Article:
Tuesday, June 12, 2012

Glenville PA, Finished Project, Dry Laid Retaining Wall

Dry Laid Retaining wall 19' x 4' left end/ 3' right end 3.5' average 1:6 Batter, protruding tie stones, large flat cap stonesWith 90 degree corner 3 feet back into bank. Local stone from the property. In addition 6 field stone steps.

Replacing original wall mortared failed due to water drain pipe installed improperly. The wall most likely would still be standing if a contractor didn't make such a big mistake. Read more on what might have caused the wall to fail. Blog - Mortar last for ever!? PART 2Wall was built in 1969. Since the wall was leaning due to hydraulic pressure ( water pushing on the back of the wall ) Wall also had some kind of steps at the end if you can call them that.

With the wall steps had been planned for if we had the right stones. I was able to the client a nice set of steps to come from the front of the home to the back. The stones had also been  set aside as I found large flat with a nice rise (height) and at least a 12" tread (width of step) Each step sits on the one above and simply sets on the earth.

The 1813 historic home in Glenville PA called for a wall that fit the landscape. The clients had really taken the time to review all options both a new mortared wall or a dry laid stone retaining wall. They choose to go with my work and build dry laid. They also decided to use stone from the property. Using stone from the property would be the best historic match both to the home and date. To often I see homes with something over here and something over there - what I'm trying to say is projects done by different contractors or at different times and none of them took the time to think about the space. This would be like baking a cake with every thing in the fridge. IT JUST DOESN'T WORK!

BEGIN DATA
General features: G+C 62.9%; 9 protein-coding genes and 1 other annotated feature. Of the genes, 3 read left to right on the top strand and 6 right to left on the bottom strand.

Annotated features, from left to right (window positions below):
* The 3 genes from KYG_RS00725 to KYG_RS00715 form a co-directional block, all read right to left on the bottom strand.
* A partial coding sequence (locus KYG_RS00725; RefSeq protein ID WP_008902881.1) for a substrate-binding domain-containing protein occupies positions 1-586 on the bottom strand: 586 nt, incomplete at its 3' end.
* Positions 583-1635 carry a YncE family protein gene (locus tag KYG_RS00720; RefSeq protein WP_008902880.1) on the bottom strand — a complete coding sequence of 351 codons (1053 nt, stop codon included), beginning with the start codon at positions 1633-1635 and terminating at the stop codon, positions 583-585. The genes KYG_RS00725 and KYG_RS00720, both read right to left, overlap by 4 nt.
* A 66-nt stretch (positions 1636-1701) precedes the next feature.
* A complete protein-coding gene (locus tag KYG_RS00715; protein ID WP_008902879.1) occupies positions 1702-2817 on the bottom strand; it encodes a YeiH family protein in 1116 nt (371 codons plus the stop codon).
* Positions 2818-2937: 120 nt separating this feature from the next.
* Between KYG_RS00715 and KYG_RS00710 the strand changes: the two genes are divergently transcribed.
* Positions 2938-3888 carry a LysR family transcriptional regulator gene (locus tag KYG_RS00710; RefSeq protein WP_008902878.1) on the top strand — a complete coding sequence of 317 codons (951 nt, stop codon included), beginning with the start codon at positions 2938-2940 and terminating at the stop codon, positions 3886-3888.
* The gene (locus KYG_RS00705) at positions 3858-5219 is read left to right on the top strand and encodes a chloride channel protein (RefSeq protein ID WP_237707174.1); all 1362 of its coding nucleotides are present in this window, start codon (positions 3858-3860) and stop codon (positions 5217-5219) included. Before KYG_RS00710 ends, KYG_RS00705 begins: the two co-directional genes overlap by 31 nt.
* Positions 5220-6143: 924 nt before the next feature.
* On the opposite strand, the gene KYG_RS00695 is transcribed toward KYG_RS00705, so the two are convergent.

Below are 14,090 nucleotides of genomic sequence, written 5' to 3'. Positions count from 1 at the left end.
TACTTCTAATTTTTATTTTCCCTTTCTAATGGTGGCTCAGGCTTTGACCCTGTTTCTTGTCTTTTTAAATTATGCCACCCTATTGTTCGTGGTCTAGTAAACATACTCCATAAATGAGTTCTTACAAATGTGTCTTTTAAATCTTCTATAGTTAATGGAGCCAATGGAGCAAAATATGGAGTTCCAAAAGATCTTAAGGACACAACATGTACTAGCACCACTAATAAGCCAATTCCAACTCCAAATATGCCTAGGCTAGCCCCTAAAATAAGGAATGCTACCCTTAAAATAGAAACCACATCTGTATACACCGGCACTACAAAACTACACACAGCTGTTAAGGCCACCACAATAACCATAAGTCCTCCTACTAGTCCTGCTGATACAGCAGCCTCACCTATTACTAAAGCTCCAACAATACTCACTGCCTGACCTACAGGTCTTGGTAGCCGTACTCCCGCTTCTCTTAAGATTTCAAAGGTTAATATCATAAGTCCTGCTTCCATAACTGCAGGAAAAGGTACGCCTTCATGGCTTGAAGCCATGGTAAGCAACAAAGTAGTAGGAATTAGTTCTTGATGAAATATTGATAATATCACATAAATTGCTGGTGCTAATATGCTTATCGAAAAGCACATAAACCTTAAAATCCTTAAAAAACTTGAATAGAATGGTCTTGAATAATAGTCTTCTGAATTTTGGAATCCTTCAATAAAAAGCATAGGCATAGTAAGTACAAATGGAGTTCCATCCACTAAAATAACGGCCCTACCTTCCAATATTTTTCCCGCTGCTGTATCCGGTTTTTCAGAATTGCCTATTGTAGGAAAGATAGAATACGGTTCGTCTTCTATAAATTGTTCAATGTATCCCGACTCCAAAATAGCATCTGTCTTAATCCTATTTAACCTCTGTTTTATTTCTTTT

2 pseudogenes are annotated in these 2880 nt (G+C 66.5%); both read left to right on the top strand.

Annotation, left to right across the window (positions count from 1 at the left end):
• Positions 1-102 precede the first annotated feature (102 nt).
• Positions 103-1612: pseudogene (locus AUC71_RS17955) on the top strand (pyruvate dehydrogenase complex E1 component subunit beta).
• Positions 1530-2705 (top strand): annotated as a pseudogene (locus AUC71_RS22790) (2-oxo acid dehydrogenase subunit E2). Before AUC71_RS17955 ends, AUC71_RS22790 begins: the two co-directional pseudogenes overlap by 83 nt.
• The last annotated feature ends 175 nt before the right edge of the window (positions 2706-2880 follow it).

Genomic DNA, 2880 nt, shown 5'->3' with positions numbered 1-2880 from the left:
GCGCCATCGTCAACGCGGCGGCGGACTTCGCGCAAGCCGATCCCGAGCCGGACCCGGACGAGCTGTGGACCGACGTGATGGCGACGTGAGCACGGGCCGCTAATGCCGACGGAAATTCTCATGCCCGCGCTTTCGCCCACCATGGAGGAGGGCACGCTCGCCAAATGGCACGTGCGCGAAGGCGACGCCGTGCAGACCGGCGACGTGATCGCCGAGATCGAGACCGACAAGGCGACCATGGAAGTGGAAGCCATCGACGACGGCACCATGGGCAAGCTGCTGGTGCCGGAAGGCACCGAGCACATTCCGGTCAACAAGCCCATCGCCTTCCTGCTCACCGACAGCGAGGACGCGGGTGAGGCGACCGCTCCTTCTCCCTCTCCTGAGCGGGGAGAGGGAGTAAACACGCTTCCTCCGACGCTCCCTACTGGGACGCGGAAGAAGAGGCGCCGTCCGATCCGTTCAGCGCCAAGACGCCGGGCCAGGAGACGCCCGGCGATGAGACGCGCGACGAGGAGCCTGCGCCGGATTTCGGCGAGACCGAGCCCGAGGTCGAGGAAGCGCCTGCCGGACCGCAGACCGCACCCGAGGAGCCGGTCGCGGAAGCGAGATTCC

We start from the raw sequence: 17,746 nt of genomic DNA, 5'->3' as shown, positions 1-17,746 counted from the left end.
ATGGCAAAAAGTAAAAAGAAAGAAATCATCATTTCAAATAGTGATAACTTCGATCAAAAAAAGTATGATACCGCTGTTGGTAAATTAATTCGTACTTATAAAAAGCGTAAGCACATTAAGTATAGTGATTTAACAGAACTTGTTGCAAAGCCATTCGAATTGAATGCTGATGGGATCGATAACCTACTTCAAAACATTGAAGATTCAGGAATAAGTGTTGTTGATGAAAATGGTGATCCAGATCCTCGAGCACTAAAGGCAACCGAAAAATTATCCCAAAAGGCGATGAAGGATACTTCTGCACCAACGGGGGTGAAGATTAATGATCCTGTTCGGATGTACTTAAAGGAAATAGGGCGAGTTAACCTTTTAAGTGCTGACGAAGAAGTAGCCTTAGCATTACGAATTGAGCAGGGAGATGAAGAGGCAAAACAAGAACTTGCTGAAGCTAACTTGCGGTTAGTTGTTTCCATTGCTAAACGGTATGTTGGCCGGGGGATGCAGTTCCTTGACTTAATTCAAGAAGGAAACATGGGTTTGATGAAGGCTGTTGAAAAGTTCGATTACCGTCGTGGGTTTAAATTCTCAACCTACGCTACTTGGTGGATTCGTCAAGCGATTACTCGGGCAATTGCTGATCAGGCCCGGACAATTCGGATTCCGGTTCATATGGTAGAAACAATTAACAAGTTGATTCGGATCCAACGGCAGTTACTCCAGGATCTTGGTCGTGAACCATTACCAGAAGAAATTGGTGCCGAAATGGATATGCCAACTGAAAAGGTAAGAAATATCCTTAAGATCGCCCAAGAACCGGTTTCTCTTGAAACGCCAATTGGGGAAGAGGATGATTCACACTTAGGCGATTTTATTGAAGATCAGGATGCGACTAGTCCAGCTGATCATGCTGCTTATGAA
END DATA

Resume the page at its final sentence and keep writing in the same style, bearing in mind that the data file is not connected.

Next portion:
With the stone I had planned to gather stone from the many thrown stone walls in the fields. But when they had said I could use a corn crib foundation I didn't know I was sitting on a treasure. After spending a little time. I realized al the work was already done. With a existing foundation someone had already take the time to find the best choose stones for the build.

Protruding tie stones ( Blog - How To - Tie Rocks / Through - Stonesplace center at every 3' and 22" above foundation. As you can see with the corner I had some really nice large stones for my dovetailing my corner helping to lock the corner.

First two steps set level. Others follow best they can each sitting on the one below

Corner built 3' back into bank but 3' high all the way. Earth hides the other part of the build.

Steps set to be parallel with wall to be in harmony with the space between them. The space to the right of the steps has a tree which helps allow the step to flow nicely since they taper in from large to small. The little things like this make a project. Having a BFA in Visual Communiction - Graphic Design. Having 4 years of training allows me to see these little things. Other contractors don't! (Negative space - the space between the focal points.)

Project 13 days, including removal of old wall, gathering all stone from property, dry laid stone construction of replacement wall, steps, grading, excavating site, seeding, set up/clean up, removal of old stone from corn drib with basic grade of site. 3 days of building in the rain. You can't do that with mortar.

A wall that looks like it was build 100 years ago and fitting the landscape. No fuss no mess - dry laid stone construction. NO wall to go to a land fill because mortar was used. At any time this wall can be removed or added too 100% GREEN. This is why love dry laid stone. 

Finish date 5/21/2012


  1. Nice work Mark. I agree- this wall has just the right look here. The local stone always rules the day and has the right "sense of place".

  2. You brought me to full attention when you started referring to "negative space." I get weird looks from people sometimes when I start talking about it. The work is gorgeous, an artfully done project. Liked the way you followed the "energy" of the steps' flow. That negative space between wall and steps adds geometry and helps to establish a cohesive visual order. You certainly added to the value of that property.